Now set java path.  [How to set path]

Step 2:

Download and install Eclipse IDE [ Download Eclipse IDE] . Extract the downloaded Zip file, Installation  is not required to use Eclipse.


Step 3:

Download Selenium JavaClientDriver  [JavaClientDriver]; extract the JavaClientDriver.

fig3 (more…)

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Integrate Kafka, SparkStreaming and HBase (kafka–>SparkStreaming –> HBase)

By Anusha Jallipalli

Apache Kafka is publish-subscribe messaging system. It is a distributed, partitioned, replicated commit log service.

Spark Streaming is a sub-project of Apache Spark. Spark is a batch processing platform similar to Apache Hadoop. Spark Streaming is a real-time processing tool that runs on top of the Spark engine.

Create a pojo class as below:

StreamingToHbase program receives 4 parameters as input: <zkQuorum> <group> <topics> <numThreads>

zkQuorum:  is a list of one or more zookeeper servers that make quorum

group : is the name of kafka consumer group

topics :  is a list of one or more kafka topics to consume from

numThreads:  is the number of threads the kafka consumer should use  (more…)

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Reading Data from HBase table using Spark

By Anusha Jallipalli

HBase is a data model, similar to Google’s big table, designed to provide quick random access to huge amounts of structured data. It leverages the fault tolerance provided by the Hadoop Distributed File System (HDFS).

HBase is column-oriented database built on top of the HDFS. It is an open-source and is horizontally scalable. HBase is used to access very large tables — billions of rows X millions of columns — atop clusters of commodity hardware.

Let us consider we have a table with name “student_info” within our HBase with the columnfamily “details” and column qualifiers “sid, firstName, lastName, branch, emailId”.  Create a pojo class as below:  (more…)

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Using Apache Spark to read data from Cassandra tables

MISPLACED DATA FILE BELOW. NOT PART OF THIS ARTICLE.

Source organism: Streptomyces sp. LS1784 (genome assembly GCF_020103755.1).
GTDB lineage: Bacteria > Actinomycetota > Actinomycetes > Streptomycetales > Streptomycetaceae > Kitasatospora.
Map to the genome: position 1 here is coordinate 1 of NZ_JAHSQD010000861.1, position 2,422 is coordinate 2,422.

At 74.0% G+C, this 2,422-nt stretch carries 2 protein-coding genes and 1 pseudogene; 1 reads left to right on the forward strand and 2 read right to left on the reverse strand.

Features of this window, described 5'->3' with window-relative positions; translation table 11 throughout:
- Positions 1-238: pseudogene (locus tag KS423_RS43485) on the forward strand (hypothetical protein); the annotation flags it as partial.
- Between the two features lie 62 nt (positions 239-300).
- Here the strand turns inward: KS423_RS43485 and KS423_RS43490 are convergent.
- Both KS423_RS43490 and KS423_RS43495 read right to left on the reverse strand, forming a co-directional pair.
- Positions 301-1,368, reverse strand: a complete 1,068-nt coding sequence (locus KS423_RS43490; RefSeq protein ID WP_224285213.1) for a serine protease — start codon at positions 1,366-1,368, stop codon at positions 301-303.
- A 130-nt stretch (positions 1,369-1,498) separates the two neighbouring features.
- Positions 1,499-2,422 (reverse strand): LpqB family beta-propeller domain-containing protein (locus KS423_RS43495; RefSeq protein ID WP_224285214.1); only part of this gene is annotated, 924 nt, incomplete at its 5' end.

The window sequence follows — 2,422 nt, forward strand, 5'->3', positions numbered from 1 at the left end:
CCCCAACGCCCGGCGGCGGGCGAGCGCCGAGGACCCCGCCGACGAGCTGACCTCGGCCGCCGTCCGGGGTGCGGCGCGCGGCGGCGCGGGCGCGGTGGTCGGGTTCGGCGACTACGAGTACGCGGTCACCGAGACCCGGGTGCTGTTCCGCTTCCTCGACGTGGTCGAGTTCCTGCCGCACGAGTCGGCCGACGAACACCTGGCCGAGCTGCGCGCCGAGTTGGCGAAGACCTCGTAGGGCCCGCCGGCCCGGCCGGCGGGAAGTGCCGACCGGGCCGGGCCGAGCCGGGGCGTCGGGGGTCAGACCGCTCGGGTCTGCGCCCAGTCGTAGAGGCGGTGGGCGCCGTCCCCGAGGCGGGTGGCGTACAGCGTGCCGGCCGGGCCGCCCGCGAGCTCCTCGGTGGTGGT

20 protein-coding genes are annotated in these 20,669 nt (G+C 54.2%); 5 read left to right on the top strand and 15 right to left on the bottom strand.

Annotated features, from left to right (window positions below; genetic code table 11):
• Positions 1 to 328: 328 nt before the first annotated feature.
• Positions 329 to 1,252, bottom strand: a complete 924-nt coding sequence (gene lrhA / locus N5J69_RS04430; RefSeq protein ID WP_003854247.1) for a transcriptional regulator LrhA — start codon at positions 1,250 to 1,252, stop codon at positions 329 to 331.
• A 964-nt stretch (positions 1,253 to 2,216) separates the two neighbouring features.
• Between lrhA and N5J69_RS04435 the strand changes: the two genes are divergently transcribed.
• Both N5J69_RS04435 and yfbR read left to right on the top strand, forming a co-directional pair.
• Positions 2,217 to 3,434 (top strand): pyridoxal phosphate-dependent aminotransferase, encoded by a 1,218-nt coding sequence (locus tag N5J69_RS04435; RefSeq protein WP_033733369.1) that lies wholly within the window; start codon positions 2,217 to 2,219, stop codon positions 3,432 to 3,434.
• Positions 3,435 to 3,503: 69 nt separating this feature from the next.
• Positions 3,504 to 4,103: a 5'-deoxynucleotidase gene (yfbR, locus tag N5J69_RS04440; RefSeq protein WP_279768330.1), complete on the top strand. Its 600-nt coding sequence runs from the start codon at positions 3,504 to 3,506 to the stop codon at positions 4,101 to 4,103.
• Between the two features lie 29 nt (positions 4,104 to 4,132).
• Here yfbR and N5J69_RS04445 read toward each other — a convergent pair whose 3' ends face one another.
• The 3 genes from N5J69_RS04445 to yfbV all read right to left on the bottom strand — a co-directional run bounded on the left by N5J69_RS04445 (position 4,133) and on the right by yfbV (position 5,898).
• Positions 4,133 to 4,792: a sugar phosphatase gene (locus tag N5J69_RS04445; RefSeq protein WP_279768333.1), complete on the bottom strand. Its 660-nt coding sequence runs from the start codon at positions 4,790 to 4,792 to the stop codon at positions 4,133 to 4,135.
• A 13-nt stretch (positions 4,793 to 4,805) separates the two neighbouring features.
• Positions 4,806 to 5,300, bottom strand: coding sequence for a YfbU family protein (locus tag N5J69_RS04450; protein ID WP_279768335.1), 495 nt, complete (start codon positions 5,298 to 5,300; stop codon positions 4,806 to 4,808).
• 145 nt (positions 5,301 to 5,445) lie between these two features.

By Prasad Khode

Apache Cassandra is an open source distributed database management system designed to handle large amounts of data, across many commodity servers. It provides high availability with no single point of failure (SPOF- does not stop entire system even if a part of system fails ). Cassandra offers robust support for clusters spanning multiple data centers, with asynchronous master less replication allowing low latency operations for all clients.

Apache Spark is an open-source cluster computing framework originally developed in the AMPLab at UC Berkeley. In contrast to Hadoop’s two-stage disk-based MapReduce paradigm, Spark’s in-memory primitives provide performance up to 100 times faster for certain applications. Spark is well-suited to machine learning algorithms , as it allows user programs to load data into a cluster’s memory and query data repeatedly.

Let us consider we have a table with name “table_user” within our Cassandra database with the columns “user_first_name, user_last_name, user_email, date_of_birth”. We  create a pojo class as below:

To read data from the Cassandra tables using Apache Spark:

  1. Add Apache Spark & Cassandra dependencies in pom.xml
  2. Configure SparkConf object with the Cassandra database details
  3. Use SparkConf object and create JavaSparkContext object
  4. Use JavaSparkContext object and read the data from Cassandra table.